- Phase II: Transitioning from the Foundation to “What’s Next”
- Why Would I Fill Out?
- Posting Up: Overview
- Posting Up: The Rules
- Posting-Up: Whole
- Posting-Up: Fundamentals
- Posting-Up: (3 player breakdown Part I)
- Back Screen: Description (NBA)
- Pin Screen: Description
- Back Screen: Points of Emphasis
- Pin Screen: Points of Emphasis
- Back Screen: Offensive Fundamentals
- Ball Screen: Description
Setting back screens in the Read & React can be very effective, but it takes practice for players to execute this next best action correctly. There are a number of points of emphasis that we like to talk about when it comes to setting back screens. Careful coordination and timing between the ball handler, the screener and cutter will create scoring opportunities for all three players involved in this action.
Waiting for the Screen
In many cases, we talk about the cutter waiting for the screen. While this is still the case, it is most likely that the ball handler is the player who will need to be most patient. Since movement in the R&R is predicated on ball movement, the other perimeter players probably aren’t going to be moving if the ball isn’t moving. The biggest exception to this would be a player making a Read Line cut. This action fits right in with the back screen. In the R&R, the ball handler must learn to see the back screen developing. If they make an action too quickly, it could negate the effectiveness of the back screen. While a ball handler should never pass up an opportunity to attack, they should give a back screen the chance to develop if they see a teammate going to set one.
Sprinting to the Screen
It’s important that the screener sprint to the screen. The R&R is a fast paced offense. There’s not a lot of standing around. If the screener doesn’t sprint to the screen, the opportunity for the screen to be effective may be lost. This also forces the defense to work harder and can make the screen more difficult to guard. Jogging to the screen will likely result in poor spacing and offensive confusion. It also minimizes the amount of time that the ball handler has to hold the ball to wait for an action to occur.
So far in teaching the R&R, we have been highly focused on the actions of the ball. If the ball does this, the other players do that. This is the first action in the offense that requires the offensive players without the ball to be cognizant of something other than the ball.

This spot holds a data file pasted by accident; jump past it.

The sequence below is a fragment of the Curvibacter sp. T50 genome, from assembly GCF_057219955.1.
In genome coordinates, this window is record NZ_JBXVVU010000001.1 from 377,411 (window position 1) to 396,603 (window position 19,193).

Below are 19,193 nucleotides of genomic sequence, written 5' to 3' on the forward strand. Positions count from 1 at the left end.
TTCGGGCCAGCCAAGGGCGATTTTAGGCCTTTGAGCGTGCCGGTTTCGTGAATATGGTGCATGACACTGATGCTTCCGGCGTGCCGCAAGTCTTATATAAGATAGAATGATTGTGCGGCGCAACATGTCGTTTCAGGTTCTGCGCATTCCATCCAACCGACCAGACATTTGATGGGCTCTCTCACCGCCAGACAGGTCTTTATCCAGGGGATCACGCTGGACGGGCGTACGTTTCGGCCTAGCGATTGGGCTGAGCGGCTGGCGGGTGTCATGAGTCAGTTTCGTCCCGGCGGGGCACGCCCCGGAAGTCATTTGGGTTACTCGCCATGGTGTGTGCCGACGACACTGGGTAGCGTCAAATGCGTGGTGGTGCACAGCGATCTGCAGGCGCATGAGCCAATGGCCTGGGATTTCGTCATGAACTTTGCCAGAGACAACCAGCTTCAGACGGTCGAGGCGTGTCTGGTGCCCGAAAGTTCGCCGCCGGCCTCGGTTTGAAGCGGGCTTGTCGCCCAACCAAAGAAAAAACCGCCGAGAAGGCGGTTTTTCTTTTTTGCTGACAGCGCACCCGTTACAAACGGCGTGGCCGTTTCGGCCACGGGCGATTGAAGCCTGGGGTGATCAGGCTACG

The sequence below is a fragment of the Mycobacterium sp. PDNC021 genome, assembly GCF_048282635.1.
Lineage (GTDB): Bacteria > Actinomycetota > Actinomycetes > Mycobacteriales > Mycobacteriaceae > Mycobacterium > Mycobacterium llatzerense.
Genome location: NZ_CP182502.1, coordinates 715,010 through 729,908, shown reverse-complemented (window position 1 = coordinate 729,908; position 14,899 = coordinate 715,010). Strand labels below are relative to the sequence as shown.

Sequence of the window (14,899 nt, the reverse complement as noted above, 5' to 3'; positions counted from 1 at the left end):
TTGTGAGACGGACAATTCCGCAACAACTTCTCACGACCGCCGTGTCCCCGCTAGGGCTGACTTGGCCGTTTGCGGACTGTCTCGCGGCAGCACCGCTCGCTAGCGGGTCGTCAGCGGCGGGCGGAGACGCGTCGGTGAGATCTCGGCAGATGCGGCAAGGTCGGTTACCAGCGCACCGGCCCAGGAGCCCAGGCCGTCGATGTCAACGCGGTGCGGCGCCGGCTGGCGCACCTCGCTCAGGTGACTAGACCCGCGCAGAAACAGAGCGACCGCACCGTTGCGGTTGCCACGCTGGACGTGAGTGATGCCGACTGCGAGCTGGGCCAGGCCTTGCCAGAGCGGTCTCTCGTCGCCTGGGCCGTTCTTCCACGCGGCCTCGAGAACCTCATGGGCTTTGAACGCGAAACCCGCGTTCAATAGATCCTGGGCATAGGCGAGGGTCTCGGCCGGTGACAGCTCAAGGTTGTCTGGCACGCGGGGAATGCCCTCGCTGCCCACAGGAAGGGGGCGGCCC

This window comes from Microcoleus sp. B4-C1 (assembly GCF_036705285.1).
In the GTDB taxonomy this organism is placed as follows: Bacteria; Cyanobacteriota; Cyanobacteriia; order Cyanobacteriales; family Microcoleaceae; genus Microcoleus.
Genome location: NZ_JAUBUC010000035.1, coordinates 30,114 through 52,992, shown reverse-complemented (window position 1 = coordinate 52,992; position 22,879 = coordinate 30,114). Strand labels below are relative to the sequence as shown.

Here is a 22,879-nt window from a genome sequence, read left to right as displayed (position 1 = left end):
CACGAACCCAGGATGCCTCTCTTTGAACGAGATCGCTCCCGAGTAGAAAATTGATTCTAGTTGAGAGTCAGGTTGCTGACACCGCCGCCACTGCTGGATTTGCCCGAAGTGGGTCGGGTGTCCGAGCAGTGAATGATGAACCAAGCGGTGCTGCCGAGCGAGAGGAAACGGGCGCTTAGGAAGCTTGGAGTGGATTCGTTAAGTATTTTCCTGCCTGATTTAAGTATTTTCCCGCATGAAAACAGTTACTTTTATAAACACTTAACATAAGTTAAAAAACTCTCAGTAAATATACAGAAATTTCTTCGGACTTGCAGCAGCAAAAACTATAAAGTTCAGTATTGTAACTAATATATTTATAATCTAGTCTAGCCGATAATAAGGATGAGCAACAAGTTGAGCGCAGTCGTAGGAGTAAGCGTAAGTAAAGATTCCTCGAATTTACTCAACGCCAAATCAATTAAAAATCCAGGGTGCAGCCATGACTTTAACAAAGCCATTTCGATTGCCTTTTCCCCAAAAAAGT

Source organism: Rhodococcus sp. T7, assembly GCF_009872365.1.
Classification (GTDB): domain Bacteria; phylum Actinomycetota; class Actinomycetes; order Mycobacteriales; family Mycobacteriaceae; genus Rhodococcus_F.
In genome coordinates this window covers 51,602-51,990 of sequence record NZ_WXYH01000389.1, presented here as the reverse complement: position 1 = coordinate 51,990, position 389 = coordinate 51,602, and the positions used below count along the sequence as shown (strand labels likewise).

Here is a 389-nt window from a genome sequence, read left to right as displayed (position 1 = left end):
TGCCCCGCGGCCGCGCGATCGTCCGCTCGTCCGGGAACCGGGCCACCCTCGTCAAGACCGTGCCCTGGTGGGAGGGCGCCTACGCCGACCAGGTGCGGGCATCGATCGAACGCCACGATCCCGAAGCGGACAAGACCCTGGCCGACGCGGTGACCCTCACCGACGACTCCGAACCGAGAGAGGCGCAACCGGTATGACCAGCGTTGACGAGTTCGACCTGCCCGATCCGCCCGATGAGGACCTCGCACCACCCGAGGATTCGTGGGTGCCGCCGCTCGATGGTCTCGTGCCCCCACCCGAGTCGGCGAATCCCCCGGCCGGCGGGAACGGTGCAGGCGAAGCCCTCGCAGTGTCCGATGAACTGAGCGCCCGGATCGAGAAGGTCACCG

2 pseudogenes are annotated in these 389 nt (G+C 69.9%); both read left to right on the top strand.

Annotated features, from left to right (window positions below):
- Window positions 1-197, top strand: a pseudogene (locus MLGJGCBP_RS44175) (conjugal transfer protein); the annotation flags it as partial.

We want the players without the ball to always be ready to react to the ball. As a result, any time someone is setting a back screen, they must call the player’s name to gain their attention and let them know a screen is being set for them. This is the responsibility of the screener. Otherwise, the player may be so focused on the ball that they don’t see their teammate trying to screen for them and the opportunity is lost. We don’t worry about the defense knowing that the screen is coming. By the time they recognize it, we should be moving on to the next action.
The angle at which is the screen is set is as important as you want to make it. Typically, a back screen is set so that the cutter is directed to the basket. This works and is a good way to teach the back screen to young players. However, for older more experienced players, the angle of this screen can change. This could be more of a flare screen or a shuffle cut screen. It all depends on the angle of the screen. This decision could be made by the coach or the coach could give the freedom to the player. In most cases, the angle of the screen should send the cutter to the basket.
Using the Screen
We’ve sprinted to set the screen. We’ve let our teammate know that we’re setting the screen. We’ve set the angle appropriately. Now the cutter has to use the screen. The cutter can either sprint to the basket, or they can take more time to set up the screen and then make their cut. If the defender is caught off guard, a sprint to the rim may be most effective. If the defender is aware of the screen, the cutter should take more time to set up the screen before they cut.
One of the best ways to get open is to set someone else a screen. The screener must remember this fact and be ready to be open. Once the cutter clears the screen, but not too early, they must get their feet and body in a position to receive a pass and become a scoring threat. This is a great option for a good shooter to free themselves for an open shot. However, they must be ready to get their feet set after the screen has been set. Otherwise, it will be a poor shot or a lost scoring opportunity.